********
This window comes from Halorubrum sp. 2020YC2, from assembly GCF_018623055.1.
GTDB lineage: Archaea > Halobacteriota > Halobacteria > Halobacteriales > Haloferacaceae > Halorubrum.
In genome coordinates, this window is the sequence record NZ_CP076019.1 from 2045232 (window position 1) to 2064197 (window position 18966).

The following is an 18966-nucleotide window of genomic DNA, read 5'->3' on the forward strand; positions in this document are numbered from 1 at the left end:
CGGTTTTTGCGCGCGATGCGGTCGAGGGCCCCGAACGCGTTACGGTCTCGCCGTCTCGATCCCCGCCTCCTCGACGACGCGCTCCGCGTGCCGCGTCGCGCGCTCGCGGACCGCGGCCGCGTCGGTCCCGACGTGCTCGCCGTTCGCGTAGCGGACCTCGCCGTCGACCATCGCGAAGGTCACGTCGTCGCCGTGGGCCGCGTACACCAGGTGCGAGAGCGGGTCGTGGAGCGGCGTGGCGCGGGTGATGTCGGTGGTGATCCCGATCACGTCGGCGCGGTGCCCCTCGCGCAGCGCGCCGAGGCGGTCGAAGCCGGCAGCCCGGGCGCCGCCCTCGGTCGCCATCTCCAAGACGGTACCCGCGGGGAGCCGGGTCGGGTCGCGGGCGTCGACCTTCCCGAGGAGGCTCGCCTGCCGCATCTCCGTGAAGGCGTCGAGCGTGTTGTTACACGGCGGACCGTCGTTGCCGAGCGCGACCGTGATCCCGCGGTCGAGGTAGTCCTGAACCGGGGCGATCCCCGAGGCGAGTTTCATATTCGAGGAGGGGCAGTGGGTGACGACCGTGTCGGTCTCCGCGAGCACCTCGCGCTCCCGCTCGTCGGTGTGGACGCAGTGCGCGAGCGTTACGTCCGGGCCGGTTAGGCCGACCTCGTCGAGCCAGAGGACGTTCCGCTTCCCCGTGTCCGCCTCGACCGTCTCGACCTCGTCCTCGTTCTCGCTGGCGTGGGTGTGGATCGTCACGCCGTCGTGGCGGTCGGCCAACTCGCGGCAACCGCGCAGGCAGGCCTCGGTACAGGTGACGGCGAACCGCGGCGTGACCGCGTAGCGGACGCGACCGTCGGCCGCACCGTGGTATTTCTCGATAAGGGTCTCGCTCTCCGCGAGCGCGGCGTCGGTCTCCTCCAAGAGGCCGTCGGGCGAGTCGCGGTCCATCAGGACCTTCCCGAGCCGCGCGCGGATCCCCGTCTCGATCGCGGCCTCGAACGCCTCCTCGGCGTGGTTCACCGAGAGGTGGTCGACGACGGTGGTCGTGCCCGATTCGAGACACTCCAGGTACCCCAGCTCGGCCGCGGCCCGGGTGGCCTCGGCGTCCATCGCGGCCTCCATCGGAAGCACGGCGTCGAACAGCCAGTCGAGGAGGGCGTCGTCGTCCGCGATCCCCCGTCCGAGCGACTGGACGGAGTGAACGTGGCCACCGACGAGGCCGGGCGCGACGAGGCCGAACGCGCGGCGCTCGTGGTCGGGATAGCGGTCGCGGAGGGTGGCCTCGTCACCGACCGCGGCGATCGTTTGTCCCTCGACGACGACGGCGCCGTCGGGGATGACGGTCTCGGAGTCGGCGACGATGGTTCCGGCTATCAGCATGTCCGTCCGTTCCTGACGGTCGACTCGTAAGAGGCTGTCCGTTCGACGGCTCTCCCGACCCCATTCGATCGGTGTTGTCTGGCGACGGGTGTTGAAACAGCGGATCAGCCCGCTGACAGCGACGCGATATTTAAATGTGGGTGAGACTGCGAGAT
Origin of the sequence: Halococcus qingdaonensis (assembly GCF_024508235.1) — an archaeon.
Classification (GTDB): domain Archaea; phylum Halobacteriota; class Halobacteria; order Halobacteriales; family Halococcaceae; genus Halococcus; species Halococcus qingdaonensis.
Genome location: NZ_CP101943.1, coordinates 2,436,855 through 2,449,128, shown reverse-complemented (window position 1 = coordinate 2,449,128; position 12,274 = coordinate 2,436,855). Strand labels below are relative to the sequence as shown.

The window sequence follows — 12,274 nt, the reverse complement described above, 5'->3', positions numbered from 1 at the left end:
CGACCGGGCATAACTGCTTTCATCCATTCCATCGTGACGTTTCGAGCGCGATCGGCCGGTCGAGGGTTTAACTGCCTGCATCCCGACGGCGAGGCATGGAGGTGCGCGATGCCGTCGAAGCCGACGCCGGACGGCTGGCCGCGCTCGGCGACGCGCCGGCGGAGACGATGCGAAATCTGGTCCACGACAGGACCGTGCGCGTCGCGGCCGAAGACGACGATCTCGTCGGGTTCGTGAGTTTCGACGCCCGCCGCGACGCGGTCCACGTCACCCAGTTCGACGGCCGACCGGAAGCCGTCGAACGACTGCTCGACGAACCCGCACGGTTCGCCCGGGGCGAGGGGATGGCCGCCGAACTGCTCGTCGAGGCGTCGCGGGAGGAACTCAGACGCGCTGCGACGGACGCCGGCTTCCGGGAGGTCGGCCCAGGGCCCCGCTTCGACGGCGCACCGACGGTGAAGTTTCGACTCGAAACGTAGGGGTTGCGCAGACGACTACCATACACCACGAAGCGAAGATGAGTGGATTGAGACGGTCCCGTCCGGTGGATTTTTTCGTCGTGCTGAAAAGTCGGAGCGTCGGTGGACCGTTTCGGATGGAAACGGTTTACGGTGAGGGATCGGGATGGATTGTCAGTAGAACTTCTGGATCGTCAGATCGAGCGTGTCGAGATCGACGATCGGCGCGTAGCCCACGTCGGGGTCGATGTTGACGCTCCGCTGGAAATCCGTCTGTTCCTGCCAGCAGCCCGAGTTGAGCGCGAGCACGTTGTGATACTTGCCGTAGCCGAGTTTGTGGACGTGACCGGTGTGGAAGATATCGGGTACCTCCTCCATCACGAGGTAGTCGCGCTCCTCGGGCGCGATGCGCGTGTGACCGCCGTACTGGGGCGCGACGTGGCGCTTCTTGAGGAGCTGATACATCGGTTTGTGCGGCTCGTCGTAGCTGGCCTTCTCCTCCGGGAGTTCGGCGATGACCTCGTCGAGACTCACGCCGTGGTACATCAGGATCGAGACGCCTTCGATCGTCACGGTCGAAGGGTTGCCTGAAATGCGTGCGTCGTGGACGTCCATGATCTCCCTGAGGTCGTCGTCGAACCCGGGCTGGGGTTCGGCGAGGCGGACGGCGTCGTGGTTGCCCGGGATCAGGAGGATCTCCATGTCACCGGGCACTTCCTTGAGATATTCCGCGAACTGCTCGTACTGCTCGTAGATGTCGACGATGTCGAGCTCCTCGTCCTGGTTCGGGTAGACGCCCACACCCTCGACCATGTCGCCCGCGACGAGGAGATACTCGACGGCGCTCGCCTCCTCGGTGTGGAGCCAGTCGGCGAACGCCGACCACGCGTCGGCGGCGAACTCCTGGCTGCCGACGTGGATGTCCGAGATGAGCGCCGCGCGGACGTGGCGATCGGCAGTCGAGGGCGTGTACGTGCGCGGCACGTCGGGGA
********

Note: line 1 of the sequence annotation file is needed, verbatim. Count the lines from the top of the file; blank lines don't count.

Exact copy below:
This window comes from Halorubrum sp. 2020YC2, from assembly GCF_018623055.1.